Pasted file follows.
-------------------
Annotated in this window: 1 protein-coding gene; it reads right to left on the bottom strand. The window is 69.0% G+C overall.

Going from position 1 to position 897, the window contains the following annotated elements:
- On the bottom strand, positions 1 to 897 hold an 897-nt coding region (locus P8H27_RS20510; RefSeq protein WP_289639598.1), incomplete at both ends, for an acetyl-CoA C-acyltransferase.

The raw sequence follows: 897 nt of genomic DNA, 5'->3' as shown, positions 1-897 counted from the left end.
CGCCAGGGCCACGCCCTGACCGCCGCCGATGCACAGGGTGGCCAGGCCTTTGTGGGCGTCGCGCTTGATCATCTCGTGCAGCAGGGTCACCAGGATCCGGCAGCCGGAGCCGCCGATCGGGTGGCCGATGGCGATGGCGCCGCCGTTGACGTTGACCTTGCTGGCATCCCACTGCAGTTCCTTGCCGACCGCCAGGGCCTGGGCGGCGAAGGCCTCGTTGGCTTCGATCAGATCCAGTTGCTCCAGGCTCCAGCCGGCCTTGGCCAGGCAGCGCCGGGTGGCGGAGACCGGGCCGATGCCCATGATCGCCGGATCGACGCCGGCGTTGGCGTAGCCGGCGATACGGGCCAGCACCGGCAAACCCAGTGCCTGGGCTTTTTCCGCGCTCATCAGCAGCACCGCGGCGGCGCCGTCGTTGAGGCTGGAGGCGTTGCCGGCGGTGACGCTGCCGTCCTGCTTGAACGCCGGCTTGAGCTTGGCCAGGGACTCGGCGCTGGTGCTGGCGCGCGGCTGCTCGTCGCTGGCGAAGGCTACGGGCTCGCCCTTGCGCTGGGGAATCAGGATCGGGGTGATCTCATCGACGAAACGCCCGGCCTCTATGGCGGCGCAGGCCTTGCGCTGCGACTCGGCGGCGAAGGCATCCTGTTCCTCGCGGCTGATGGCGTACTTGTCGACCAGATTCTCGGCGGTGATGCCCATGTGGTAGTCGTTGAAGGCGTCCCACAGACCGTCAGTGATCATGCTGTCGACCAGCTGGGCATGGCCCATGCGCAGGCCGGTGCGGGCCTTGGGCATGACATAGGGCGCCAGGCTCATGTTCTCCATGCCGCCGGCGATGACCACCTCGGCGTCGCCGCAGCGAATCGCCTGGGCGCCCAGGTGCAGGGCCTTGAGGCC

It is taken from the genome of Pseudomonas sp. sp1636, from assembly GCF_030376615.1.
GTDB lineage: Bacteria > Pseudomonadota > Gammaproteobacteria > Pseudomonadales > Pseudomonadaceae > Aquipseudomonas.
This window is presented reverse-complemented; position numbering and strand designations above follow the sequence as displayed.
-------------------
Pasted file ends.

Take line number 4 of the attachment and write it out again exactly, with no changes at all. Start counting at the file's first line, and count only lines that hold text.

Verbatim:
The raw sequence follows: 897 nt of genomic DNA, 5'->3' as shown, positions 1-897 counted from the left end.